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The Hangers and the hardware used to support your gutter system is more important than the quality of the gutter.
If its not adequately supported it will not last!!
This page addresses another common problem that rain gutters have; that is, why do those old spikes keep wanting to work out? It has to do with old mother nature.
- As the temperature changes from hot to cool, your gutter will expand and contract. This happens no matter what the gutter material (steel, aluminum, plastic, or wood).
- As the material warms up, it will expand laterally, but the spikes will try to restrict its expansion. Most of us have seen what happens to highways we drive on. On a very hot day, they will bulge or blow up. This same expansion also accrues to your gutters.
- This force puts a large amount of pressure on the spike and over a period of time will force the nail out. The longer the gutter run (length) the more noticeable this problem is.
- If you take note, you will notice more nails working out on the ends than in the middle of the run. That's where most of the force is. It never pushes the spike back in, but just keeps working it farther out.
By using a gripping spike ring shank or a screw, it will not pull out as easily as it expands and contracts- as they will grip the wood better than a smooth spike does.
When your nails have once been pulled out, they have lost their ability to hold, this can be repaired by using the Hidden Hanger or Gutter Screws (See screws). These hangers will give your gutters the needed support (test results) to keep them in working condition. They are very user-friendly and easy to install. We recommend they be secured with screws.
Expansion and contraction is also the reason that your gutters will sag over a period of time, causing them to leak at the joints. This constant movement along with mother nature's elements (U.V. and moisture) will cause most joint sealer to become hard and crack. Once this happens the repair is difficult and the life of the repair is very short, usually lasting only one season.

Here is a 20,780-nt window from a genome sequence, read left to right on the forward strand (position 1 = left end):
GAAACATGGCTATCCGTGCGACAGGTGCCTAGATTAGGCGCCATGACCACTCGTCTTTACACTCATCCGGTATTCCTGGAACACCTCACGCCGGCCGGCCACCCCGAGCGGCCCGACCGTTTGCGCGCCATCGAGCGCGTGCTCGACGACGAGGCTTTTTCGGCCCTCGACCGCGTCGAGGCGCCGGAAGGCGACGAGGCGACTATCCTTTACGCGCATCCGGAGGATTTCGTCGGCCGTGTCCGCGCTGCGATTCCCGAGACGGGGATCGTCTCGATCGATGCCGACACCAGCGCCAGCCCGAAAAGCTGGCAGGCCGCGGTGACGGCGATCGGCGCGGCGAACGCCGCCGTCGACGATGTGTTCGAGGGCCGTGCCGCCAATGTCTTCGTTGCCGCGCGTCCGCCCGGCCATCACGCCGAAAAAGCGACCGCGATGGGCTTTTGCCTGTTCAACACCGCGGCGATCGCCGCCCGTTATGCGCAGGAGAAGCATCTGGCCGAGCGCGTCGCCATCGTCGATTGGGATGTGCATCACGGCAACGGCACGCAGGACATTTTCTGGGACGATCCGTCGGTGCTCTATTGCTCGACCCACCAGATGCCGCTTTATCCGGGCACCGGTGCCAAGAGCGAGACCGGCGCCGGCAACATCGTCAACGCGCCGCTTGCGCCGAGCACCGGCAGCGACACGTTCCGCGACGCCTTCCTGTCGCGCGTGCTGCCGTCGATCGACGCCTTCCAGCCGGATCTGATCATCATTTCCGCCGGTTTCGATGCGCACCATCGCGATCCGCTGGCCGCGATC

Having seamless gutters installed takes care of the problem of leaks at the joints as compared to sectional guttering. The extra cost of seamless guttering is not that great, when you take into account the benefit it offers. They are available in 20 different colors in Steel and Aluminum, as well as Copper. There are 3 different styles: K-Style (most common), box style, and half round (Click here and view them). These are available in different sizes: 5-inch, 6-inch, and some even larger for commercial use. As you can see, this allows you a lot of options to choose from; and always remember it is usually priced installed.
Another common problem known to gutters is that the water still runs behind them and drips off the face board.
This problem is common with homes that have roofs that do not have much pitch to them. For example. Most ranch style homes have a 3-12 or 4-12 pitch roof. When the roof shingles do not extend past the metal drip edge the water will suck back on the metal drip edge and run behind your gutters (see drawings).
- This problem can be solved by always placing the back of the gutter under the drip edge when you install your gutter.
- If your gutter has been previously installed, rather than taking it down and redoing it, you can easily place a small strip of metal flashing under the drip edge and over the back of the gutter (as shown by the top left drawing at the bottom of this page) so the water will shed into the gutter.